NEW BRITAIN - Fifth-graders from 20 schools got a taste of musical mastery at Welte Hall at Central Connecticut State University Wednesday during the New Britain Symphony Orchestra’s annual Young People’s Concert.
The concert, which featured a full orchestra of 70 musicians, was led by Maestro Ertan Seyyar Sener and featured the music of composers ranging from Aaron Copland to Leonard Bernstein to John Williams.
The program was attended by students from New Britain, Plainville, Newington and Berlin.
Also on hand was also a guest conductor, the internationally recognized Paul Salerni, who was born in New Britain and attended local schools before going on to a career in classical music.
During his turn conducting the NBSO, after which he was presented a certificate of achievement, Salerni told his young audience that, when he was growing up in the 1950s, New Britain was populated mostly by Italian and Polish immigrants. The first instrument he learned to play, he said, was an accordion. One of his teachers encouraged him to play the piano, for which he remains grateful.
“The role of teachers and educators in music will be important to me for the rest of my life,” said Salerni.
Sylvia O’Reilly, president of the New Britain Symphony Orchestra, said the Young People’s Concert is a 20-year tradition and has given some 35,000 children exposure to a symphonic concert with professional musicians.
“We are so happy to have you here for this wonderful concert,” said O’Reilly. “You will treasure this forever.”
Elaine Pindar and Diane Jankowski came to the concert because Salerni is Pindar’s best friend’s son, Pindar said. Both have attended regular performances of the NBSO and praised the Young People’s Concert.
“His music is very comforting,” remarked Pindar of Salerni’s turn as conductor.
“This is a wonderful thing for children to see,” said Jankowski. “Maybe they will become future conductors themselves.”
Selections included Copland’s “Fanfare for the Common Man” and “Variations on a Shaker Melody,” Bernstein’s overture to “Candide” and the song “Cool” from “West Side Story,” and tunes from the Harry Potter and “Star Wars” films written by John Williams.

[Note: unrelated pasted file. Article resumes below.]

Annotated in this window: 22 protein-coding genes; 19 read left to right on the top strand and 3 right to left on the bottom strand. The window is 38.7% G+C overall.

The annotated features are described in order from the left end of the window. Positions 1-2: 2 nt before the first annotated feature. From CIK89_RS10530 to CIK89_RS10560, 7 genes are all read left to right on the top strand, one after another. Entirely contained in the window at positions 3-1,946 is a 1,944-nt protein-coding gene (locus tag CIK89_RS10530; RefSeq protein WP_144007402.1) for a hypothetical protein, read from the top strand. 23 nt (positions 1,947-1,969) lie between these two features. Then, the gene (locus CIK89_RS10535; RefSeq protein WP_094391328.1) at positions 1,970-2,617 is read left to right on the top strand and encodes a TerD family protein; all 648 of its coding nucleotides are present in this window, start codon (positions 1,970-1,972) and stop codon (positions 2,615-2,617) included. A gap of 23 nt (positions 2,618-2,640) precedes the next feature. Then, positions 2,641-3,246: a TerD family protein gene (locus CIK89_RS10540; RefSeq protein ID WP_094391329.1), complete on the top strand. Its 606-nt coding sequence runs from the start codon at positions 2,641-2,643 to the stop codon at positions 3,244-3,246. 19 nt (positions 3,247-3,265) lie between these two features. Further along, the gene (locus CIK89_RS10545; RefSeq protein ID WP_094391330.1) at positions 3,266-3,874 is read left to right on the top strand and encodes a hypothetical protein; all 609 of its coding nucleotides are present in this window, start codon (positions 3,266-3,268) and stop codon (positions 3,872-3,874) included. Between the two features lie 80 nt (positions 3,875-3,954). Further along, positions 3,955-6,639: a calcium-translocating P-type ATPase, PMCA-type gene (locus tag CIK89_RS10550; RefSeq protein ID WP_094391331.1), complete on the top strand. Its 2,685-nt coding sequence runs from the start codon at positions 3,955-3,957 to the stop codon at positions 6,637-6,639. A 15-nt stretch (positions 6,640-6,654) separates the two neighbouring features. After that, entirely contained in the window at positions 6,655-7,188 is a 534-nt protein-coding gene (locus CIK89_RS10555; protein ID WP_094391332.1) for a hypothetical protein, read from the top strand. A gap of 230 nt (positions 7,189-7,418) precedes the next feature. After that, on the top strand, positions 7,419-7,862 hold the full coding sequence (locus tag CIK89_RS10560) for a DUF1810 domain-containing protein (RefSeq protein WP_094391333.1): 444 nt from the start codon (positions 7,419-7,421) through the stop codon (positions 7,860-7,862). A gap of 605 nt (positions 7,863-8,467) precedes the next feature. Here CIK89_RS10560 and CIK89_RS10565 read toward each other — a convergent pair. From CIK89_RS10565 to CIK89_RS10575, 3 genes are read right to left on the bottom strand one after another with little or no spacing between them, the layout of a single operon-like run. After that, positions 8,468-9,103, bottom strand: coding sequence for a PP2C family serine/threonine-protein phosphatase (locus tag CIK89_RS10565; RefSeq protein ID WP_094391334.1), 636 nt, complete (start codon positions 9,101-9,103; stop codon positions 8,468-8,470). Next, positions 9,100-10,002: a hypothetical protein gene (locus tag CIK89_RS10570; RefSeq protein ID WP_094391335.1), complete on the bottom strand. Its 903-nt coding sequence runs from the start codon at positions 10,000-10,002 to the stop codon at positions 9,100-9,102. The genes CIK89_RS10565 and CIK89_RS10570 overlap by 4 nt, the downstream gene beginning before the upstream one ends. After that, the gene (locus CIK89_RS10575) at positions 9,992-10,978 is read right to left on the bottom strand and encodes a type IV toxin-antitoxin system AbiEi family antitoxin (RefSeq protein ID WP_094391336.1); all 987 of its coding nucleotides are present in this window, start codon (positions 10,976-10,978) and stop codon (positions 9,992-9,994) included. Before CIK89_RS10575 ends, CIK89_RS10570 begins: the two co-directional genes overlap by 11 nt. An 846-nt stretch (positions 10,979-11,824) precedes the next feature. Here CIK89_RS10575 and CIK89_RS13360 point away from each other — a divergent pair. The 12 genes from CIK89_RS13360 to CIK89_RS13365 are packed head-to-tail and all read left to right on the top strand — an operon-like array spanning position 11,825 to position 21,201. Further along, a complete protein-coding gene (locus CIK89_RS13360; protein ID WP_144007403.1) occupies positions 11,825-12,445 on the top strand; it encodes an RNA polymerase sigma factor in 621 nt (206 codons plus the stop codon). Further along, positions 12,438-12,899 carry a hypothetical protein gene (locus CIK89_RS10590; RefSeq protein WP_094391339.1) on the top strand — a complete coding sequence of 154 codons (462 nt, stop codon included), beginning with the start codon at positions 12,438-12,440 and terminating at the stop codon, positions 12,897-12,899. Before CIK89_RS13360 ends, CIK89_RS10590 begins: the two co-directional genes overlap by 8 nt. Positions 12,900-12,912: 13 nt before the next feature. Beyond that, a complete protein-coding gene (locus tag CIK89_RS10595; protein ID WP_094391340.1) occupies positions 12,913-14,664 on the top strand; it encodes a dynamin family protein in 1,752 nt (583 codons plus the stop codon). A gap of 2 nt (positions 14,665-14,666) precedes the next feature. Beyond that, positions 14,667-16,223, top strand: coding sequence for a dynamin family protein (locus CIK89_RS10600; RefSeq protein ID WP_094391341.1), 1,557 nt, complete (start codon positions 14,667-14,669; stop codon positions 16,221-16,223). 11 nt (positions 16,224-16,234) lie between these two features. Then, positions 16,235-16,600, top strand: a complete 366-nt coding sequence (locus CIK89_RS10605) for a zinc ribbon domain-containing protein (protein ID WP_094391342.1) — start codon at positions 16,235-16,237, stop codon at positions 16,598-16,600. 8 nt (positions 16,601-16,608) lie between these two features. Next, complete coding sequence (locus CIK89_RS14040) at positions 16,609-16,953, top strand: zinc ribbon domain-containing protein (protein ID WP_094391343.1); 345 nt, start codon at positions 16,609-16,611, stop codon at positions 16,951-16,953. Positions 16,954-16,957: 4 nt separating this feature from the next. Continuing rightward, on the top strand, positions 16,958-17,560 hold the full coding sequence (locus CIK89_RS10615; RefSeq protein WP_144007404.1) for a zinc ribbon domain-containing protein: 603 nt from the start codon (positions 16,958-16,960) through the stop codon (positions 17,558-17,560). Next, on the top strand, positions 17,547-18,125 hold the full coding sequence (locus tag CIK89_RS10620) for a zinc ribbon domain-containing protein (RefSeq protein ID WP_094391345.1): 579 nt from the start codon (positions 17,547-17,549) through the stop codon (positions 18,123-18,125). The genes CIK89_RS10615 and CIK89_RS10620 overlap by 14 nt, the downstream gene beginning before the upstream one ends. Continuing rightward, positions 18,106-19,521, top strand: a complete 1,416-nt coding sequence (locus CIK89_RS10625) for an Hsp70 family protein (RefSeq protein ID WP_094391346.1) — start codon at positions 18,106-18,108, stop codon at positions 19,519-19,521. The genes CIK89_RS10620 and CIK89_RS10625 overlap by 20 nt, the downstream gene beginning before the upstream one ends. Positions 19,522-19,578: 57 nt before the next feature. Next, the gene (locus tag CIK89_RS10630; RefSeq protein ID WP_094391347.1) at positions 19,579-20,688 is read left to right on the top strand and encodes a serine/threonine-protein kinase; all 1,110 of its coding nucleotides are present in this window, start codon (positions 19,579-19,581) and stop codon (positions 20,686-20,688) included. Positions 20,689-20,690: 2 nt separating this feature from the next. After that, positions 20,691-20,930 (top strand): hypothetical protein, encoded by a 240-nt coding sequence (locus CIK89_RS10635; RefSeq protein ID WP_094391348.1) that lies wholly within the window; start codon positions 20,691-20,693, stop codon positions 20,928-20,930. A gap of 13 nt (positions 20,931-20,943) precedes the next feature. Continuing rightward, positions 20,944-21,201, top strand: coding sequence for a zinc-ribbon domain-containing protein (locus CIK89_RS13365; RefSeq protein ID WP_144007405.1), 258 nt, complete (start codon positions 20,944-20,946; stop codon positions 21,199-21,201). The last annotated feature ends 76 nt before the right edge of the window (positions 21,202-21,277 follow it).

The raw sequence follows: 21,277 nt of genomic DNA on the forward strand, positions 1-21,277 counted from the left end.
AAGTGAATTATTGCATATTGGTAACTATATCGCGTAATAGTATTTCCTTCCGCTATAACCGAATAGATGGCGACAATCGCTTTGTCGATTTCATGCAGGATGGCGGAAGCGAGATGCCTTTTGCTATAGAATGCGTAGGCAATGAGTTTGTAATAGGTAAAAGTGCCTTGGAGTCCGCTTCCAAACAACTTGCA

After the “Candide” overture, Sener had the strings, woodwinds, brass, percussion and French horns perform their portions of the composition individually, then in unison once more so students could appreciate the harmonies.
Sener described Copland’s music as “inspiring a sense of Americana,” evoking the country’s plains, rivers and mountains.
Bernstein, Sener said, combined elements of classical music with jazz. He had performers demonstrate a swing beat before rolling into “Cool.” Sener compared learning different genres of music to learning to express oneself in multiple languages.
Of Williams, Sener said, one cannot think of him without thinking of the “10 most famous words in film.” The audience then recited with with him “A long time ago in a galaxy far, far away …” before the orchestra performed the familiar theme of the opening crawl seen at the start of each “Star Wars” film.
The NBSO also recognized winners of an essay contest and a drawing contest, in which students expressed what music meant to them. The top three winners were presented with trophies.
During the finale, Uncle Sam drew a student’s name - Patrick Clemens Dolan from New Britain’s Vance Elementary School - from a hat. An American flag top hat was placed on his head before he was handed a baton and invited to help Sener lead the orchestra in “Stars and Stripes Forever.”
The audience clapped along and then the musicians rose, tipped their hats and took a bow.
Brian M. Johnson can be reached at 860-973-1806 or email@example.com.